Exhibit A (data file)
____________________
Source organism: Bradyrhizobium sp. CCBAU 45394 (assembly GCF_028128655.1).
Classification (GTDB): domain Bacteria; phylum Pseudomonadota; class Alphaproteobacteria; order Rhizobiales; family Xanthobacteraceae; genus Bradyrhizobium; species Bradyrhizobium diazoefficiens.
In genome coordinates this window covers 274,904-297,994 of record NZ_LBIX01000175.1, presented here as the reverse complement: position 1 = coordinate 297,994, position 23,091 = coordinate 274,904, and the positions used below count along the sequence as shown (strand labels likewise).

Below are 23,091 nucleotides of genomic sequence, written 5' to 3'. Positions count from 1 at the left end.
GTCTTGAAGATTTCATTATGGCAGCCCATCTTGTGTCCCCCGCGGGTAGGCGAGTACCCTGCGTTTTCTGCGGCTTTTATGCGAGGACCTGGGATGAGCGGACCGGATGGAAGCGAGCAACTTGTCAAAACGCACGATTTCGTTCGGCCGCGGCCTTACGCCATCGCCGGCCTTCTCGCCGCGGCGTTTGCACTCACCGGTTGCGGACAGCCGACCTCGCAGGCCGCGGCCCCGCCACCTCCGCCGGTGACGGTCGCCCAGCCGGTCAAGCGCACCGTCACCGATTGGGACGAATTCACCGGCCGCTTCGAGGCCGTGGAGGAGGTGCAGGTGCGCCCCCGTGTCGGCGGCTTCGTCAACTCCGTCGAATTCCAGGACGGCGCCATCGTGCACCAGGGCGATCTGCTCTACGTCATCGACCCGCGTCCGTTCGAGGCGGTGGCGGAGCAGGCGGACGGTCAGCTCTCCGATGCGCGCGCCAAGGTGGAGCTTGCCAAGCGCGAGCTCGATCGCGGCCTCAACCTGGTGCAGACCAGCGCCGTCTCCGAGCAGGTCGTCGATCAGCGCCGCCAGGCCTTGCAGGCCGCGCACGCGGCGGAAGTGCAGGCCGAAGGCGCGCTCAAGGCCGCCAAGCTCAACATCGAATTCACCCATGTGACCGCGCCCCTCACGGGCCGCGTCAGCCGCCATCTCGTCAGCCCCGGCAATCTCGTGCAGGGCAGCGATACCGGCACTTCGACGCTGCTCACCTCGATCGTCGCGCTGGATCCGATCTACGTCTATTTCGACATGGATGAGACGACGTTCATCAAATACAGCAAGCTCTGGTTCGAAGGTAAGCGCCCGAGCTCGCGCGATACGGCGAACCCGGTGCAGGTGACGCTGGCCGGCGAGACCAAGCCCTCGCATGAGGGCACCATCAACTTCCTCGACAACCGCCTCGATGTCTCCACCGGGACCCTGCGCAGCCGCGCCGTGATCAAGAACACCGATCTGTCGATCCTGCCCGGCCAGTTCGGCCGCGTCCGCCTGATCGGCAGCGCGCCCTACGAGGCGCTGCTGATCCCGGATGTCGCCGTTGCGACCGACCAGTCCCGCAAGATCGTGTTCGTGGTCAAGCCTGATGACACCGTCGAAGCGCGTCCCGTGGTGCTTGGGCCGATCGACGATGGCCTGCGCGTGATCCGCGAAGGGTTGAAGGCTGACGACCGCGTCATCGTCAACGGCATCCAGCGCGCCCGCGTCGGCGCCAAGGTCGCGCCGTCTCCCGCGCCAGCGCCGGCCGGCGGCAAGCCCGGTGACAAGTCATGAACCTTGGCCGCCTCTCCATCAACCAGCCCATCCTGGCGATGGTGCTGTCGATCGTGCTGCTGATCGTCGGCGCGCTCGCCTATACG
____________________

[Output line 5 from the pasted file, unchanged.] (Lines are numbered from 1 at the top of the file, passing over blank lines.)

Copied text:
GTCTTGAAGATTTCATTATGGCAGCCCATCTTGTGTCCCCCGCGGGTAGGCGAGTACCCTGCGTTTTCTGCGGCTTTTATGCGAGGACCTGGGATGAGCGGACCGGATGGAAGCGAGCAACTTGTCAAAACGCACGATTTCGTTCGGCCGCGGCCTTACGCCATCGCCGGCCTTCTCGCCGCGGCGTTTGCACTCACCGGTTGCGGACAGCCGACCTCGCAGGCCGCGGCCCCGCCACCTCCGCCGGTGACGGTCGCCCAGCCGGTCAAGCGCACCGTCACCGATTGGGACGAATTCACCGGCCGCTTCGAGGCCGTGGAGGAGGTGCAGGTGCGCCCCCGTGTCGGCGGCTTCGTCAACTCCGTCGAATTCCAGGACGGCGCCATCGTGCACCAGGGCGATCTGCTCTACGTCATCGACCCGCGTCCGTTCGAGGCGGTGGCGGAGCAGGCGGACGGTCAGCTCTCCGATGCGCGCGCCAAGGTGGAGCTTGCCAAGCGCGAGCTCGATCGCGGCCTCAACCTGGTGCAGACCAGCGCCGTCTCCGAGCAGGTCGTCGATCAGCGCCGCCAGGCCTTGCAGGCCGCGCACGCGGCGGAAGTGCAGGCCGAAGGCGCGCTCAAGGCCGCCAAGCTCAACATCGAATTCACCCATGTGACCGCGCCCCTCACGGGCCGCGTCAGCCGCCATCTCGTCAGCCCCGGCAATCTCGTGCAGGGCAGCGATACCGGCACTTCGACGCTGCTCACCTCGATCGTCGCGCTGGATCCGATCTACGTCTATTTCGACATGGATGAGACGACGTTCATCAAATACAGCAAGCTCTGGTTCGAAGGTAAGCGCCCGAGCTCGCGCGATACGGCGAACCCGGTGCAGGTGACGCTGGCCGGCGAGACCAAGCCCTCGCATGAGGGCACCATCAACTTCCTCGACAACCGCCTCGATGTCTCCACCGGGACCCTGCGCAGCCGCGCCGTGATCAAGAACACCGATCTGTCGATCCTGCCCGGCCAGTTCGGCCGCGTCCGCCTGATCGGCAGCGCGCCCTACGAGGCGCTGCTGATCCCGGATGTCGCCGTTGCGACCGACCAGTCCCGCAAGATCGTGTTCGTGGTCAAGCCTGATGACACCGTCGAAGCGCGTCCCGTGGTGCTTGGGCCGATCGACGATGGCCTGCGCGTGATCCGCGAAGGGTTGAAGGCTGACGACCGCGTCATCGTCAACGGCATCCAGCGCGCCCGCGTCGGCGCCAAGGTCGCGCCGTCTCCCGCGCCAGCGCCGGCCGGCGGCAAGCCCGGTGACAAGTCATGAACCTTGGCCGCCTCTCCATCAACCAGCCCATCCTGGCGATGGTGCTGTCGATCGTGCTGCTGATCGTCGGCGCGCTCGCCTATACG